You definitely do not want to use `pipes`

for this. But, what you *can* do is define a restricted type that does this, do all your connections and logic within that restricted type, then promote it to a `Pipe`

when you are done.

The type in question that you want is this, which is similar to the `netwire`

`Wire`

:

```
{-# LANGUAGE DeriveFunctor #-}
import Control.Monad.Trans.Free -- from the 'free' package
data WireF a b x = Pass (a -> (b, x)) deriving (Functor)
type Wire a b = FreeT (WireF a b)
```

That's automatically a monad and a monad transformer since it is implemented in terms of `FreeT`

. Then you can implement this convenient operation:

```
pass :: (Monad m) => (a -> b) -> Wire a b m ()
pass f = liftF $ Pass (\a -> (f a, ()))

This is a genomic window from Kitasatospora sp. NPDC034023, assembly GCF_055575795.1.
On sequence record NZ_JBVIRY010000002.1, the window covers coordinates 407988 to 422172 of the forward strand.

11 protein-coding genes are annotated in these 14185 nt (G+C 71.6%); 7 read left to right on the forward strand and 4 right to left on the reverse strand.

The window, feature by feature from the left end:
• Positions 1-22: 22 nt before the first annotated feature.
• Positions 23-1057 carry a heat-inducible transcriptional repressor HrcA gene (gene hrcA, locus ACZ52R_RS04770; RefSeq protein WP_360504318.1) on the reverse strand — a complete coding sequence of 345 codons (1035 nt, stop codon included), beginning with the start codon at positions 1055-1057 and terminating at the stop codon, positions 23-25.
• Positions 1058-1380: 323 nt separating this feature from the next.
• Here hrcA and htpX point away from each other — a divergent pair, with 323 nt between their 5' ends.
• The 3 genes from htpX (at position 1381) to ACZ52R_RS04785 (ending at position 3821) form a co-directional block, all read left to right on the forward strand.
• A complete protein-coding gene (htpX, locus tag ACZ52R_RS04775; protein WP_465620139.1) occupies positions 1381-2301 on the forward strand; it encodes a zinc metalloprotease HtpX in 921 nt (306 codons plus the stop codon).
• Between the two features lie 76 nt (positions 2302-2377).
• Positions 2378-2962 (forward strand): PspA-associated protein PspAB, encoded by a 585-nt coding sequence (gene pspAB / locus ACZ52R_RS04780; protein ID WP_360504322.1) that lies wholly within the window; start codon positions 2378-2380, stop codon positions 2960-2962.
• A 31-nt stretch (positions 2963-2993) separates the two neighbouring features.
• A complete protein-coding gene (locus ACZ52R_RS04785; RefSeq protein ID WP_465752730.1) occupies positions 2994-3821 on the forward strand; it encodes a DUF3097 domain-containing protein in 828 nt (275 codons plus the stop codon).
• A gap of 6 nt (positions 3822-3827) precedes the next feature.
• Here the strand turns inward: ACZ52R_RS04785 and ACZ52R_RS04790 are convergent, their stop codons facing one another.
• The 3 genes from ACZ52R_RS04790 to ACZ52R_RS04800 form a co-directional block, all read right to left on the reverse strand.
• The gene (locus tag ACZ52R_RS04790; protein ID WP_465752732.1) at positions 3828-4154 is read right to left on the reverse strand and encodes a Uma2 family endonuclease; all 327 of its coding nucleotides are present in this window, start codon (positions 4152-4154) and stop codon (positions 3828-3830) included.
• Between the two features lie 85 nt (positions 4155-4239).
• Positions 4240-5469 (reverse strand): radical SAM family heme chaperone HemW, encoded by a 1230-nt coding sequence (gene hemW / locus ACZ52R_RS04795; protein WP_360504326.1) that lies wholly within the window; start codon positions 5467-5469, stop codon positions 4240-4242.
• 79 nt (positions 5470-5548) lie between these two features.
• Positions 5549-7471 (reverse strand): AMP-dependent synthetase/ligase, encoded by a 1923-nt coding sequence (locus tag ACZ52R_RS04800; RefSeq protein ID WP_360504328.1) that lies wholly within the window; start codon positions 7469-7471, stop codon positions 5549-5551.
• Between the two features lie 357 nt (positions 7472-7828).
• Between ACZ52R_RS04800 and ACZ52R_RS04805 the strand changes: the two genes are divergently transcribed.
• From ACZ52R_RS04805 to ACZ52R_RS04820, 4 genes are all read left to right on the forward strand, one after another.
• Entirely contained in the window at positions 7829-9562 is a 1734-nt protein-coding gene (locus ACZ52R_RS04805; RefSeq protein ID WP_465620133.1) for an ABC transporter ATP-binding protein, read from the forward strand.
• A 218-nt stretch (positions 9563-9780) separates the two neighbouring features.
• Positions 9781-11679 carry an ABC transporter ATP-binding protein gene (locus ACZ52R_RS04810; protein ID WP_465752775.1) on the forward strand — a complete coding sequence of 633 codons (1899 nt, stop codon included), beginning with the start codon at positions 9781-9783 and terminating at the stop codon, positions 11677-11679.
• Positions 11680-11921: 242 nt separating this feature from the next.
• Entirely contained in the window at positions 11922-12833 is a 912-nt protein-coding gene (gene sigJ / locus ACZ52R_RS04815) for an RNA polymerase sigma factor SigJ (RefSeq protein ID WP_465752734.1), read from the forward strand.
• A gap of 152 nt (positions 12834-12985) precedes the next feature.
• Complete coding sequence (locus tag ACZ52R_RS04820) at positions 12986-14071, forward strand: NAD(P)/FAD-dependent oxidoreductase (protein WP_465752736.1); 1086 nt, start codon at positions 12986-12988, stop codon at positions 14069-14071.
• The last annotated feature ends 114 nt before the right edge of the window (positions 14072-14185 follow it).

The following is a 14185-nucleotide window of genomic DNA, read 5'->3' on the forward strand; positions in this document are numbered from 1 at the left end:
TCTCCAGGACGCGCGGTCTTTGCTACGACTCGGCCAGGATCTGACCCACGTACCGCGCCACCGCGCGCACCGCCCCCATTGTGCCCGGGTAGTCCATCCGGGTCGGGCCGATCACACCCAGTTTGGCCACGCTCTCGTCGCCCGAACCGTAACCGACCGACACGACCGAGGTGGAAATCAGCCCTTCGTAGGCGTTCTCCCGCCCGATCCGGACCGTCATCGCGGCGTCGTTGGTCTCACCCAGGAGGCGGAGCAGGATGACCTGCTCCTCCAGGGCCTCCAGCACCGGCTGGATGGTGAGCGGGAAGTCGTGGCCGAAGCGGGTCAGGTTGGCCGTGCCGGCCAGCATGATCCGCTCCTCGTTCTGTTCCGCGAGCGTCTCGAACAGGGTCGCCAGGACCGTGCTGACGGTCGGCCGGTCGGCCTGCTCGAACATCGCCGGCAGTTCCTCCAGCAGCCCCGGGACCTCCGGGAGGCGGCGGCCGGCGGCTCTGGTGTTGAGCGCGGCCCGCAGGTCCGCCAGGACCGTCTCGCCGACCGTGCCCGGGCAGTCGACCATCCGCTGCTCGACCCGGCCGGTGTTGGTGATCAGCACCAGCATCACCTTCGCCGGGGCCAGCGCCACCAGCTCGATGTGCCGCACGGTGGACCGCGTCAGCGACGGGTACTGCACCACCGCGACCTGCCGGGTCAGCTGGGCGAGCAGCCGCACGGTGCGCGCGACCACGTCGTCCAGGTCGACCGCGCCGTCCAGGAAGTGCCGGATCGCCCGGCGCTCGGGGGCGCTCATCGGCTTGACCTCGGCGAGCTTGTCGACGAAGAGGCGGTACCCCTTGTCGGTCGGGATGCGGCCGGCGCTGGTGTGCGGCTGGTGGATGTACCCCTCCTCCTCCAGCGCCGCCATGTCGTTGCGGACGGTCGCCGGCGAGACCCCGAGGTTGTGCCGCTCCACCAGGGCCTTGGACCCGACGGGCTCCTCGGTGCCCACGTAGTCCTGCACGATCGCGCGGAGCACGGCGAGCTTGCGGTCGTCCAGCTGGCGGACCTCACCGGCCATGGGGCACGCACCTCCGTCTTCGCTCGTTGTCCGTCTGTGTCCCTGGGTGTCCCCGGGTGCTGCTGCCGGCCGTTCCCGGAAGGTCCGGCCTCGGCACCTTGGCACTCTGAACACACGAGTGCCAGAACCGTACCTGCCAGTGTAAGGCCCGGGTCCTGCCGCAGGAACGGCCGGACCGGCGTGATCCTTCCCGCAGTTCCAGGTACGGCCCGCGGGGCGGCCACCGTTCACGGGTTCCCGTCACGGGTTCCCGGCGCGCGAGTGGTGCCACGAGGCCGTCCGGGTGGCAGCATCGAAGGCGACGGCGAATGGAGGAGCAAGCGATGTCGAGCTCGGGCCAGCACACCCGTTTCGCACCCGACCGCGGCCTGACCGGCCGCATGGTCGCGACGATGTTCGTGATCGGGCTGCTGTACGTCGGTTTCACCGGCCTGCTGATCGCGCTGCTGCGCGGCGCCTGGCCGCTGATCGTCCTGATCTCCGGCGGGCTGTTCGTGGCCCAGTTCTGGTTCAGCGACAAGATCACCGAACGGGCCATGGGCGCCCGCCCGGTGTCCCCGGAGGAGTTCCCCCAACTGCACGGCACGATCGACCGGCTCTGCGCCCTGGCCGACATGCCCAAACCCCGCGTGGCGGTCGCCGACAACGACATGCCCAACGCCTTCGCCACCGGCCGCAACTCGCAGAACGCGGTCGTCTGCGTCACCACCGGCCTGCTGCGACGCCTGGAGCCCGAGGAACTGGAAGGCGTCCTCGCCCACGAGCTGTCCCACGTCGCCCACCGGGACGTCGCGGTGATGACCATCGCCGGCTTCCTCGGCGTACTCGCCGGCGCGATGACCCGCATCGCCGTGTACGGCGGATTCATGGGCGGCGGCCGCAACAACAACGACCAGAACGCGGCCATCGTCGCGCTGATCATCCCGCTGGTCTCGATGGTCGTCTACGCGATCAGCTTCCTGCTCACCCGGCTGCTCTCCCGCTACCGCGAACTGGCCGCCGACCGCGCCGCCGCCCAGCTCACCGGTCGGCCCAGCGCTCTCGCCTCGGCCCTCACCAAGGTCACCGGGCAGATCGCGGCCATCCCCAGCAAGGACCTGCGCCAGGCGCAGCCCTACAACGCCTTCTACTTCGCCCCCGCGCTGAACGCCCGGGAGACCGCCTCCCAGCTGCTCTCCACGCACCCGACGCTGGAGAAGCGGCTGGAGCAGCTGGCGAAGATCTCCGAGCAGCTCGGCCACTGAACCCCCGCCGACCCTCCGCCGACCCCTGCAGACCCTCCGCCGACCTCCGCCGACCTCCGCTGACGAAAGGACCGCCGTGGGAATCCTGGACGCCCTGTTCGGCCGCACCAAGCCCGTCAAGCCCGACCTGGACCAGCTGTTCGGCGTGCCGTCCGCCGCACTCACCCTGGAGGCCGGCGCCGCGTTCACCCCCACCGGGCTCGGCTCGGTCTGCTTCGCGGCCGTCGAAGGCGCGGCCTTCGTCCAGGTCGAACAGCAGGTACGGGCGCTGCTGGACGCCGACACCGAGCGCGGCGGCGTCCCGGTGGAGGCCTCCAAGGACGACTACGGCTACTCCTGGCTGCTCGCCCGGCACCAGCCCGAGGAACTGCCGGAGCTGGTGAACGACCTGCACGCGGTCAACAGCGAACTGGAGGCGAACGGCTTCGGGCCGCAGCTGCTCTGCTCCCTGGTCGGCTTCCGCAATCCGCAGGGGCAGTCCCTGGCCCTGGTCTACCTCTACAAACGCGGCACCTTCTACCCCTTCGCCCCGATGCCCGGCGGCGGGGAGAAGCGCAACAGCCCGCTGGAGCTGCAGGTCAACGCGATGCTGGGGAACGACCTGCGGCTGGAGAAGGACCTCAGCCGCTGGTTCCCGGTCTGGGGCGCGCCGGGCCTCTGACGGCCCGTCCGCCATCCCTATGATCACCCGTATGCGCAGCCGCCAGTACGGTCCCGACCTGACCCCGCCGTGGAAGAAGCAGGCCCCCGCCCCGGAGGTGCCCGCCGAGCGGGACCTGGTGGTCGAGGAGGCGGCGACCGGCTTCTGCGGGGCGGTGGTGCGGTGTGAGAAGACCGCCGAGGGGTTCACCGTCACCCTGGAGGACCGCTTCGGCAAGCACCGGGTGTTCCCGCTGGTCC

```

... and assemble custom wires using monadic syntax:

```
example :: Wire Int Int IO ()
example = do
pass (+ 1)
lift $ putStrLn "Hi!"
pass (* 2)
```

Then when you're done connecting things with this restricted `Wire`

type you can promote it to a `Pipe`

:

```
promote :: (Monad m) => Wire a b m r -> Pipe a b m r
promote w = do
x <- lift $ runFreeT w
case x of
Pure r -> return r
Free (Pass f) -> do
a <- await
let (b, w') = f a
yield b
promote w'
```

Note that you can define an identity and wire and wire composition:

```
idWire :: (Monad m) => Wire a a m r
idWire = forever $ pass id
(>+>) :: (Monad m) => Wire a b m r -> Wire b c m r -> Wire a c m r
w1 >+> w2 = FreeT $ do
x <- runFreeT w2
case x of
Pure r -> return (Pure r)
Free (Pass f2) -> do
y <- runFreeT w1
case y of
Pure r -> return (Pure r)
Free (Pass f1) -> return $ Free $ Pass $ \a ->
let (b, w1') = f1 a
(c, w2') = f2 b
in (c, w1' >+> w2')
```

I'm pretty sure those form a `Category`

:

```
idWire >+> w = w
w >+> idWire = w
(w1 >+> w2) >+> w3 = w1 >+> (w2 >+> w3)
```

Also, I'm pretty sure that `promote`

obeys the following functor laws:

```
promote idWire = cat
promote (w1 >+> w2) = promote w1 >-> promote w2
```